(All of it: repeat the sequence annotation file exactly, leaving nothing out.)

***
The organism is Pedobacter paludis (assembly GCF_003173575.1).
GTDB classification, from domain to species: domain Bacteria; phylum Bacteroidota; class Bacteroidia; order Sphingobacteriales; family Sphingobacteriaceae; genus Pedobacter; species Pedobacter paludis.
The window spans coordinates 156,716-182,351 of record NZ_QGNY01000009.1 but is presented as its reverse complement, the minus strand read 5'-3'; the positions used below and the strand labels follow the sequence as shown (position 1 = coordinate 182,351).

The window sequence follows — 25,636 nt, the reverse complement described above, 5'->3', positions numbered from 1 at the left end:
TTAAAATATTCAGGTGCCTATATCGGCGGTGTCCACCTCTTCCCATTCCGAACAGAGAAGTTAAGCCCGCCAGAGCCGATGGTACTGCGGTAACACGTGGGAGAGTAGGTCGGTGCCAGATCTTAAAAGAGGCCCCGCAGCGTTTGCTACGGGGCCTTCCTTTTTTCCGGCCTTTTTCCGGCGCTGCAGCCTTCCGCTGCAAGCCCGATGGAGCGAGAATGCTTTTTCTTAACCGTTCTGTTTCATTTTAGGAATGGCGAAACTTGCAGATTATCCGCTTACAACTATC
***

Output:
The organism is Pedobacter paludis (assembly GCF_003173575.1).
GTDB classification, from domain to species: domain Bacteria; phylum Bacteroidota; class Bacteroidia; order Sphingobacteriales; family Sphingobacteriaceae; genus Pedobacter; species Pedobacter paludis.
The window spans coordinates 156,716-182,351 of record NZ_QGNY01000009.1 but is presented as its reverse complement, the minus strand read 5'-3'; the positions used below and the strand labels follow the sequence as shown (position 1 = coordinate 182,351).

The window sequence follows — 25,636 nt, the reverse complement described above, 5'->3', positions numbered from 1 at the left end:
TTAAAATATTCAGGTGCCTATATCGGCGGTGTCCACCTCTTCCCATTCCGAACAGAGAAGTTAAGCCCGCCAGAGCCGATGGTACTGCGGTAACACGTGGGAGAGTAGGTCGGTGCCAGATCTTAAAAGAGGCCCCGCAGCGTTTGCTACGGGGCCTTCCTTTTTTCCGGCCTTTTTCCGGCGCTGCAGCCTTCCGCTGCAAGCCCGATGGAGCGAGAATGCTTTTTCTTAACCGTTCTGTTTCATTTTAGGAATGGCGAAACTTGCAGATTATCCGCTTACAACTATC